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Journal of the Selva Andina Research Society

versión On-line ISSN 2072-9294

J. Selva Andina Res. Soc. v.6 n.1 La Paz  2015




Some thoughts about food-borne diseases




The food-borne diseases - FBD (defined as any syndrome - signs and symptoms - caused by ingestion of food or food ingredients, spices, beverages or water containing etiologic agents in such quantities that affect consumer health, individually or group of people) constitute a serious global problem in public health.

Unhealthy foods ill each year at least two billion people, and can cause death. Although some countries have made great strides in controlling, the disease burden associated with food globally that number is growing. Threats of pollution affecting the food consumed may come from the places where crops are growing or animals are raised and ascend along the chain to the manner in which they are produced, plus the fact many people lack clean water for consumption, which represents a high risk factor for the presentation of gastroenteric diseases.

It is very difficult to estimate the true incidence of this disease because sufferers, according to the degree of severity of the clinical picture, not always consult health services and therefore not recorded and reported to the health authorities This situation occurs in both developed countries and even more so in developing countries.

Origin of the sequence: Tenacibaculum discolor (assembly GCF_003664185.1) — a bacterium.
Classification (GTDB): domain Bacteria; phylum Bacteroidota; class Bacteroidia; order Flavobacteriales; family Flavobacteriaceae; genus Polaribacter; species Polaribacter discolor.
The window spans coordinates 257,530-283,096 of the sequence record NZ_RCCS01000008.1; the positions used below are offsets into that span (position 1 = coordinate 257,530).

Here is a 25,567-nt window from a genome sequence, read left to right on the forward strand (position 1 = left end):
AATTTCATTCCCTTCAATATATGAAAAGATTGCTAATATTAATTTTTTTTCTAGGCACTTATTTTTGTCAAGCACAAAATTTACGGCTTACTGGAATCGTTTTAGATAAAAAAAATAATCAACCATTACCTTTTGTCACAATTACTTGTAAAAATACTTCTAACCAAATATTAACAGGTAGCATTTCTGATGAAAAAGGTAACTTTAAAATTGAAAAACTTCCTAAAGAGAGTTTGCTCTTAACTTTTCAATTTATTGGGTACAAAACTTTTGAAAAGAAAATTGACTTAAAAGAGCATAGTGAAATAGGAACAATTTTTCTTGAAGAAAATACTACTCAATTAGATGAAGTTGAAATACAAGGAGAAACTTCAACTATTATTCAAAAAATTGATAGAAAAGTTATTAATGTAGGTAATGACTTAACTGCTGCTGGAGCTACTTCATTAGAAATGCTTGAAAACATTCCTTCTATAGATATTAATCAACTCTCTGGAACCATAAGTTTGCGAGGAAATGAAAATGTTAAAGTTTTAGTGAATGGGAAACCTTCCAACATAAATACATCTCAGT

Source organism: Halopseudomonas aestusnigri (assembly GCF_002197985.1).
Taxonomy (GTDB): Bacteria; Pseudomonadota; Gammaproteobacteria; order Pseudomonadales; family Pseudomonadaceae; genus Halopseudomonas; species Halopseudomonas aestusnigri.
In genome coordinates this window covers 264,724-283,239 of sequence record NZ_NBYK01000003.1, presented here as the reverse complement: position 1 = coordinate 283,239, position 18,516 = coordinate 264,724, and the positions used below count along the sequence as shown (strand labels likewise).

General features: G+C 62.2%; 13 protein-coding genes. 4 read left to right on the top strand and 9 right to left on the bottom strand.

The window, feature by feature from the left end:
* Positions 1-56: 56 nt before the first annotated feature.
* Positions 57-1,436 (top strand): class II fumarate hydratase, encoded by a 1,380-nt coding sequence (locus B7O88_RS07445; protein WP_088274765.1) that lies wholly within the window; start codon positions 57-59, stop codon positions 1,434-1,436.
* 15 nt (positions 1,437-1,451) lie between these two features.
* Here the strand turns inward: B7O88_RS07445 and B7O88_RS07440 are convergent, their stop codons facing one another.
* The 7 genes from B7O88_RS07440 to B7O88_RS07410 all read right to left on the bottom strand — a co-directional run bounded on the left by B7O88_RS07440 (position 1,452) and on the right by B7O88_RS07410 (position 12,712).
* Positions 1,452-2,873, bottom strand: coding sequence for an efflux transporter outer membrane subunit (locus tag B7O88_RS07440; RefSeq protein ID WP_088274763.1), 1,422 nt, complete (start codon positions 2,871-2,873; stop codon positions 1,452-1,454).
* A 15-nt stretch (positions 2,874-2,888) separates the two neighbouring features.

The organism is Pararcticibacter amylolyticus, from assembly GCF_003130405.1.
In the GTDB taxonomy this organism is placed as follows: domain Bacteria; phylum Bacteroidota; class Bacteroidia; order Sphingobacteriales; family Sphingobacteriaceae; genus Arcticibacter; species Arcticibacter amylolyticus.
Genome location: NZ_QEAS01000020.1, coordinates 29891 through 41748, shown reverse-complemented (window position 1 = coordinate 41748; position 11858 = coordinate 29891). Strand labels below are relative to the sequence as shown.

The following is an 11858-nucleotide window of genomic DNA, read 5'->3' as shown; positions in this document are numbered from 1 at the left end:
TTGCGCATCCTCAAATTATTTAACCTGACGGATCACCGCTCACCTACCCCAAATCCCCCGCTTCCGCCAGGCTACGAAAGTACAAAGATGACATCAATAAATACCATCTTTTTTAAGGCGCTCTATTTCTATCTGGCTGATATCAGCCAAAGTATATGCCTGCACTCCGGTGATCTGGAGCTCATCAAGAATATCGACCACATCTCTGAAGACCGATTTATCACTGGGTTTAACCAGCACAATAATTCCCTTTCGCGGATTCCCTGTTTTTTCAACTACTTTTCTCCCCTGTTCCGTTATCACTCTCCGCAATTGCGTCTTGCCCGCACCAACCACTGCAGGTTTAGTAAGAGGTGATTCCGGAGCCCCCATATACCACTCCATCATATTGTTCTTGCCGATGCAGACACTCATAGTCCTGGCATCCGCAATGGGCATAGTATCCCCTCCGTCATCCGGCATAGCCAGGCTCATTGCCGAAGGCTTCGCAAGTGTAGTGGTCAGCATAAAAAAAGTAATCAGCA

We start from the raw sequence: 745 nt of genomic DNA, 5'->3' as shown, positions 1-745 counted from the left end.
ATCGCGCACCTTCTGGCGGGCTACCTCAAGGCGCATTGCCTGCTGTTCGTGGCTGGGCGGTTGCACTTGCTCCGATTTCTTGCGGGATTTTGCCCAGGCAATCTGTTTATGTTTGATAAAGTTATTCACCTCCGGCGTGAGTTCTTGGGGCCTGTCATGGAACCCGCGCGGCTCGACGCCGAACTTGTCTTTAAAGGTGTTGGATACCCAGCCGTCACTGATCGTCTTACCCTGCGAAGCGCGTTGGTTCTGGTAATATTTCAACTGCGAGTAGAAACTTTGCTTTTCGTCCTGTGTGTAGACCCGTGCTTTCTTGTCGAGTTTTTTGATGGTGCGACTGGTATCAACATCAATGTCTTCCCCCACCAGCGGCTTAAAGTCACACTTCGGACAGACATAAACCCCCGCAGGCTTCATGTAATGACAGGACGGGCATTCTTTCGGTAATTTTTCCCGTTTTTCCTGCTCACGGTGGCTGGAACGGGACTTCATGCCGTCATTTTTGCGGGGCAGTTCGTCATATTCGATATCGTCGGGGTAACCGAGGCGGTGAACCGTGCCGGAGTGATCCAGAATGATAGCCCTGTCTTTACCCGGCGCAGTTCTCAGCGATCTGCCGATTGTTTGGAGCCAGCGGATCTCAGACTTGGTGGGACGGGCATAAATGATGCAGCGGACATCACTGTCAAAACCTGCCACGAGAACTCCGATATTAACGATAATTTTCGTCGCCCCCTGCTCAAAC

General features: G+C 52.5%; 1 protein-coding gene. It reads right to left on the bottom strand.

The problem of FBD is not limited to physical damage they cause, although it can sometimes be fatal, but also the negative economic impact that implicitly entails, as it affected both the sick person as the sector of food production and the services of public or private health.

The burden of foodborne diseases is very significant. Better organization and communication between health authorities and consumers would significantly reduce the burden.

The strengthening of national systems of food safety oversight managers along the entire food production chain, operate responsible for producers and processors and active participation of consumers (trained in proper hygienic food preparation) would more effectively manage the supply of safe food for the population.


Claudio Marcelo Zotta
Instituto Nacional de Epidemiología “Dr. Juan H. Jara” (INE)
Administración Nacional de Laboratorios e Institutos de Salud “Carlos G. Malbrán” (ANLIS)
Ministerio de Salud de la Nación Argentina
Mar del Plata, Argentina. 0223-4733449.


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